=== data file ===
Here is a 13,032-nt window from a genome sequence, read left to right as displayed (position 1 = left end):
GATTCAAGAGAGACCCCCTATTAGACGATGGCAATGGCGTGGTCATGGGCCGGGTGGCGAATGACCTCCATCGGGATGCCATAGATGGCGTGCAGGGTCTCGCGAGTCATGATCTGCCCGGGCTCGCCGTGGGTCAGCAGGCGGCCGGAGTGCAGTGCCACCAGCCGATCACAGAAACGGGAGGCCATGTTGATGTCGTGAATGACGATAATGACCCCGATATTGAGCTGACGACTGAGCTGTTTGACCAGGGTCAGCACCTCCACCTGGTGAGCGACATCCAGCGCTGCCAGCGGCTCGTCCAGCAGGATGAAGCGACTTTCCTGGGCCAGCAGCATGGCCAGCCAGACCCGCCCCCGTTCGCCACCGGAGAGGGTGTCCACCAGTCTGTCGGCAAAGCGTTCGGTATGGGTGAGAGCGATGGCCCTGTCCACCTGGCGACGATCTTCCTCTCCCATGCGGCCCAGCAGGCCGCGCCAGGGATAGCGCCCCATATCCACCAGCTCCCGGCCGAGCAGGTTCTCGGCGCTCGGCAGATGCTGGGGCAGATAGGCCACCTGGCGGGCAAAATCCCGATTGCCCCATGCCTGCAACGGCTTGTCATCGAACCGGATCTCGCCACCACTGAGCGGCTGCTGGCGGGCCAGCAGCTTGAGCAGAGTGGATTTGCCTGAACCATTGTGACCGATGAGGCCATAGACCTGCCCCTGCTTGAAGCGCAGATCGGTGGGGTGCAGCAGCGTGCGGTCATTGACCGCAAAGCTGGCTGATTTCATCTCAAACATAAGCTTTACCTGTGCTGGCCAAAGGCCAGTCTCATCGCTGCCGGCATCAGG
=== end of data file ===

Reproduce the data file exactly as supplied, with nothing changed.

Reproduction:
Here is a 13,032-nt window from a genome sequence, read left to right as displayed (position 1 = left end):
GATTCAAGAGAGACCCCCTATTAGACGATGGCAATGGCGTGGTCATGGGCCGGGTGGCGAATGACCTCCATCGGGATGCCATAGATGGCGTGCAGGGTCTCGCGAGTCATGATCTGCCCGGGCTCGCCGTGGGTCAGCAGGCGGCCGGAGTGCAGTGCCACCAGCCGATCACAGAAACGGGAGGCCATGTTGATGTCGTGAATGACGATAATGACCCCGATATTGAGCTGACGACTGAGCTGTTTGACCAGGGTCAGCACCTCCACCTGGTGAGCGACATCCAGCGCTGCCAGCGGCTCGTCCAGCAGGATGAAGCGACTTTCCTGGGCCAGCAGCATGGCCAGCCAGACCCGCCCCCGTTCGCCACCGGAGAGGGTGTCCACCAGTCTGTCGGCAAAGCGTTCGGTATGGGTGAGAGCGATGGCCCTGTCCACCTGGCGACGATCTTCCTCTCCCATGCGGCCCAGCAGGCCGCGCCAGGGATAGCGCCCCATATCCACCAGCTCCCGGCCGAGCAGGTTCTCGGCGCTCGGCAGATGCTGGGGCAGATAGGCCACCTGGCGGGCAAAATCCCGATTGCCCCATGCCTGCAACGGCTTGTCATCGAACCGGATCTCGCCACCACTGAGCGGCTGCTGGCGGGCCAGCAGCTTGAGCAGAGTGGATTTGCCTGAACCATTGTGACCGATGAGGCCATAGACCTGCCCCTGCTTGAAGCGCAGATCGGTGGGGTGCAGCAGCGTGCGGTCATTGACCGCAAAGCTGGCTGATTTCATCTCAAACATAAGCTTTACCTGTGCTGGCCAAAGGCCAGTCTCATCGCTGCCGGCATCAGG